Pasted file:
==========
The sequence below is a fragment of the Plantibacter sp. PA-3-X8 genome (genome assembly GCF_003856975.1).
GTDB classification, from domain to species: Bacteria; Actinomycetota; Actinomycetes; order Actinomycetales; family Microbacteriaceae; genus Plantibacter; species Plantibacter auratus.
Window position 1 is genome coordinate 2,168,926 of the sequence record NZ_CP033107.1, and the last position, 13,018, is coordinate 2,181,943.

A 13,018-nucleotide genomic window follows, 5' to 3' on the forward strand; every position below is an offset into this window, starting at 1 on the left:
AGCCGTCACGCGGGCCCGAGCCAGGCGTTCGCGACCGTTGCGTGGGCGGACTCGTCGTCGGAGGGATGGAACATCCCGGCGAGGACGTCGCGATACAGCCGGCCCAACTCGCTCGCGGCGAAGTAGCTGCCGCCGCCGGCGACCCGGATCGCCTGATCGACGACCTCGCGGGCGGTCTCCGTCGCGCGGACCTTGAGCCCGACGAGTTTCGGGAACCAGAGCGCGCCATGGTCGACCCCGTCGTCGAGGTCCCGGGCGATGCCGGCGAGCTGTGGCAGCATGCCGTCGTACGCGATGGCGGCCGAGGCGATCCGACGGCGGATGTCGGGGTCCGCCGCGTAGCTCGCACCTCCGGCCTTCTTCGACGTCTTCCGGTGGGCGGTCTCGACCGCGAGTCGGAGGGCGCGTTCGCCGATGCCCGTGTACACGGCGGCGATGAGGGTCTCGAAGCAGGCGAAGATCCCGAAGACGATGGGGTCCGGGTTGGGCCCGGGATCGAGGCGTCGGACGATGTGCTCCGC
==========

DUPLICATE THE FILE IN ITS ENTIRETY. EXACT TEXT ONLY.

The sequence below is a fragment of the Plantibacter sp. PA-3-X8 genome (genome assembly GCF_003856975.1).
GTDB classification, from domain to species: Bacteria; Actinomycetota; Actinomycetes; order Actinomycetales; family Microbacteriaceae; genus Plantibacter; species Plantibacter auratus.
Window position 1 is genome coordinate 2,168,926 of the sequence record NZ_CP033107.1, and the last position, 13,018, is coordinate 2,181,943.

A 13,018-nucleotide genomic window follows, 5' to 3' on the forward strand; every position below is an offset into this window, starting at 1 on the left:
AGCCGTCACGCGGGCCCGAGCCAGGCGTTCGCGACCGTTGCGTGGGCGGACTCGTCGTCGGAGGGATGGAACATCCCGGCGAGGACGTCGCGATACAGCCGGCCCAACTCGCTCGCGGCGAAGTAGCTGCCGCCGCCGGCGACCCGGATCGCCTGATCGACGACCTCGCGGGCGGTCTCCGTCGCGCGGACCTTGAGCCCGACGAGTTTCGGGAACCAGAGCGCGCCATGGTCGACCCCGTCGTCGAGGTCCCGGGCGATGCCGGCGAGCTGTGGCAGCATGCCGTCGTACGCGATGGCGGCCGAGGCGATCCGACGGCGGATGTCGGGGTCCGCCGCGTAGCTCGCACCTCCGGCCTTCTTCGACGTCTTCCGGTGGGCGGTCTCGACCGCGAGTCGGAGGGCGCGTTCGCCGATGCCCGTGTACACGGCGGCGATGAGGGTCTCGAAGCAGGCGAAGATCCCGAAGACGATGGGGTCCGGGTTGGGCCCGGGATCGAGGCGTCGGACGATGTGCTCCGC